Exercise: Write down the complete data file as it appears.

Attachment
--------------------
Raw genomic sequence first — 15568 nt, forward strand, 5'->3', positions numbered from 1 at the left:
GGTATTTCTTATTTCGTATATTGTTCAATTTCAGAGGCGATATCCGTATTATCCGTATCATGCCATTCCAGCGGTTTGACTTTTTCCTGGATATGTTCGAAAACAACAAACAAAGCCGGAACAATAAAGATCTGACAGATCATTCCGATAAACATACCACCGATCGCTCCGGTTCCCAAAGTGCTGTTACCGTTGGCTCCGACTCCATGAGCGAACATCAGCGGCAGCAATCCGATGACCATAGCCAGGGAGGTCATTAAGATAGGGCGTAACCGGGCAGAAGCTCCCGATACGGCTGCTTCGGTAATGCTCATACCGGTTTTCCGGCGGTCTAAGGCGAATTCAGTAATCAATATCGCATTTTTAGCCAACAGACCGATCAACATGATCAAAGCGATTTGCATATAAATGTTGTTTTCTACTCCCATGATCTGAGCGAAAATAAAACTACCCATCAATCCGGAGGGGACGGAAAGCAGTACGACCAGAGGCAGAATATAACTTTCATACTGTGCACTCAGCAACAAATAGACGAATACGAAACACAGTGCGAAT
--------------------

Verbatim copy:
Raw genomic sequence first — 15568 nt, forward strand, 5'->3', positions numbered from 1 at the left:
GGTATTTCTTATTTCGTATATTGTTCAATTTCAGAGGCGATATCCGTATTATCCGTATCATGCCATTCCAGCGGTTTGACTTTTTCCTGGATATGTTCGAAAACAACAAACAAAGCCGGAACAATAAAGATCTGACAGATCATTCCGATAAACATACCACCGATCGCTCCGGTTCCCAAAGTGCTGTTACCGTTGGCTCCGACTCCATGAGCGAACATCAGCGGCAGCAATCCGATGACCATAGCCAGGGAGGTCATTAAGATAGGGCGTAACCGGGCAGAAGCTCCCGATACGGCTGCTTCGGTAATGCTCATACCGGTTTTCCGGCGGTCTAAGGCGAATTCAGTAATCAATATCGCATTTTTAGCCAACAGACCGATCAACATGATCAAAGCGATTTGCATATAAATGTTGTTTTCTACTCCCATGATCTGAGCGAAAATAAAACTACCCATCAATCCGGAGGGGACGGAAAGCAGTACGACCAGAGGCAGAATATAACTTTCATACTGTGCACTCAGCAACAAATAGACGAATACGAAACACAGTGCGAAT